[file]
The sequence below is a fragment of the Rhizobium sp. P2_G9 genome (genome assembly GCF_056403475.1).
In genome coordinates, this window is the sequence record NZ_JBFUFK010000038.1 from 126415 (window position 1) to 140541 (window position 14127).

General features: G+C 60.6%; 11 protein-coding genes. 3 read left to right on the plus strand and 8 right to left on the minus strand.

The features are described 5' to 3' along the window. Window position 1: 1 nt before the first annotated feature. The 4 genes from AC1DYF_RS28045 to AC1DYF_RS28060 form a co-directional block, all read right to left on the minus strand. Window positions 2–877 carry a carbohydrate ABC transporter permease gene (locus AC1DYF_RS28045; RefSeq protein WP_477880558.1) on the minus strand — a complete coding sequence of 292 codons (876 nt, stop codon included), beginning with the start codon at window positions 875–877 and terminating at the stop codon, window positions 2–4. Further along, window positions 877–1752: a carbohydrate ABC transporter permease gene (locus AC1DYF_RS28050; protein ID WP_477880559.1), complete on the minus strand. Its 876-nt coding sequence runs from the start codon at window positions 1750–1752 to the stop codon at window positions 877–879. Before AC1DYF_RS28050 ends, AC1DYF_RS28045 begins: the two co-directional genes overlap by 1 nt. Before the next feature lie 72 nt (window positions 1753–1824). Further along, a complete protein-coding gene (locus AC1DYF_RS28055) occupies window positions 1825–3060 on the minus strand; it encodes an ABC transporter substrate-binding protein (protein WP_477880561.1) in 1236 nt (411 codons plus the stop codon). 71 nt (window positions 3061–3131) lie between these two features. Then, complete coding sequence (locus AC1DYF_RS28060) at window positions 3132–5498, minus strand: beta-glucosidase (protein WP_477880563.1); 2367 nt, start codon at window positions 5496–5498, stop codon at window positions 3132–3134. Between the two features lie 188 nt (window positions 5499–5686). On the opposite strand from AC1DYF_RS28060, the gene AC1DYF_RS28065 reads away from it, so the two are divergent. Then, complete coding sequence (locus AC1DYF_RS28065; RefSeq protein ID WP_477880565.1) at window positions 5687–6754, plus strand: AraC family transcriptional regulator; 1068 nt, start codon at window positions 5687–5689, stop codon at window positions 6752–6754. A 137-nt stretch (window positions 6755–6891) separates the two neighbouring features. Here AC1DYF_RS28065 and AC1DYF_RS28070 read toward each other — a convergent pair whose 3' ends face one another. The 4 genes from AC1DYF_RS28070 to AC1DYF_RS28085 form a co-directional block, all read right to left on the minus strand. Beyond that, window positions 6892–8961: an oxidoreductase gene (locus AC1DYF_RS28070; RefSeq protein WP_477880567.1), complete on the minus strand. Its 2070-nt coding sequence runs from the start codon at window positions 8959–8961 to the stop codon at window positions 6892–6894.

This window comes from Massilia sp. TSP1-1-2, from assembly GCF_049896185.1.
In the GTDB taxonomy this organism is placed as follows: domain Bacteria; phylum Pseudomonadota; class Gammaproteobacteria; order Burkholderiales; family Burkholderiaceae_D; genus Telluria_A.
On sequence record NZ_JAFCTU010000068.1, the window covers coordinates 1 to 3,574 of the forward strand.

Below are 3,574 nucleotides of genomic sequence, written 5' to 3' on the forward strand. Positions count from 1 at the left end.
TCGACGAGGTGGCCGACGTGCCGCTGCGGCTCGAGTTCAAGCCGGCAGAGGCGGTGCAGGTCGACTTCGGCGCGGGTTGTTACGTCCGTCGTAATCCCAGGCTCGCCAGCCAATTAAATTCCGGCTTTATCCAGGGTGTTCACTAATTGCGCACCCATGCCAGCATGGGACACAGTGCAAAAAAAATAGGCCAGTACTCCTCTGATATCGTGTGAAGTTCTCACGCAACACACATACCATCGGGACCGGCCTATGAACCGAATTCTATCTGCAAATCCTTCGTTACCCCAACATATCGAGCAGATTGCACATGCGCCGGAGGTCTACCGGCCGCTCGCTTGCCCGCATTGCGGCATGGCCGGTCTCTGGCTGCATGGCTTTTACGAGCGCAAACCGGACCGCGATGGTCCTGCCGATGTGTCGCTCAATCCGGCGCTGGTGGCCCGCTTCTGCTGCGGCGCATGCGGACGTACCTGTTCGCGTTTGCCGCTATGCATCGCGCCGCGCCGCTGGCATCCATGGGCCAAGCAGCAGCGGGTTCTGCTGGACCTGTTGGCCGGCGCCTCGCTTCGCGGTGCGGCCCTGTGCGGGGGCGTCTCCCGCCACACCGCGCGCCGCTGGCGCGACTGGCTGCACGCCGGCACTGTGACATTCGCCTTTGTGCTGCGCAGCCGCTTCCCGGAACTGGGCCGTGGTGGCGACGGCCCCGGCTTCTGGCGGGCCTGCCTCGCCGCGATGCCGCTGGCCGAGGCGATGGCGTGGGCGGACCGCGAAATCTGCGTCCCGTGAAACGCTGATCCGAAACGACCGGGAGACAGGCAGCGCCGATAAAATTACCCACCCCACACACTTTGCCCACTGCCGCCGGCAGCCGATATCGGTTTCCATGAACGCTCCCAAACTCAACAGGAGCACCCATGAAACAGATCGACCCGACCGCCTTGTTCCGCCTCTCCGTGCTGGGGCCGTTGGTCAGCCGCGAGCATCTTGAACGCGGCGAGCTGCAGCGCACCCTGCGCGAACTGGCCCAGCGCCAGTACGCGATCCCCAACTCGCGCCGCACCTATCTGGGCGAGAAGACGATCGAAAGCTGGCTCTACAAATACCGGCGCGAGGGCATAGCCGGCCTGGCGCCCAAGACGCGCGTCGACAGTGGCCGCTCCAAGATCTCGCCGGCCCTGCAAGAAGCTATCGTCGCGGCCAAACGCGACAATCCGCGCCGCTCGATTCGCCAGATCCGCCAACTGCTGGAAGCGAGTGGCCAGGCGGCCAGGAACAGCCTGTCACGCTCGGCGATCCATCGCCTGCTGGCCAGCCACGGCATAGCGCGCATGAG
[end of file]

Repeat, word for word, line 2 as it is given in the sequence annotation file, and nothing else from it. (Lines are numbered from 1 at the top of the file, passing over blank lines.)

In genome coordinates, this window is the sequence record NZ_JBFUFK010000038.1 from 126415 (window position 1) to 140541 (window position 14127).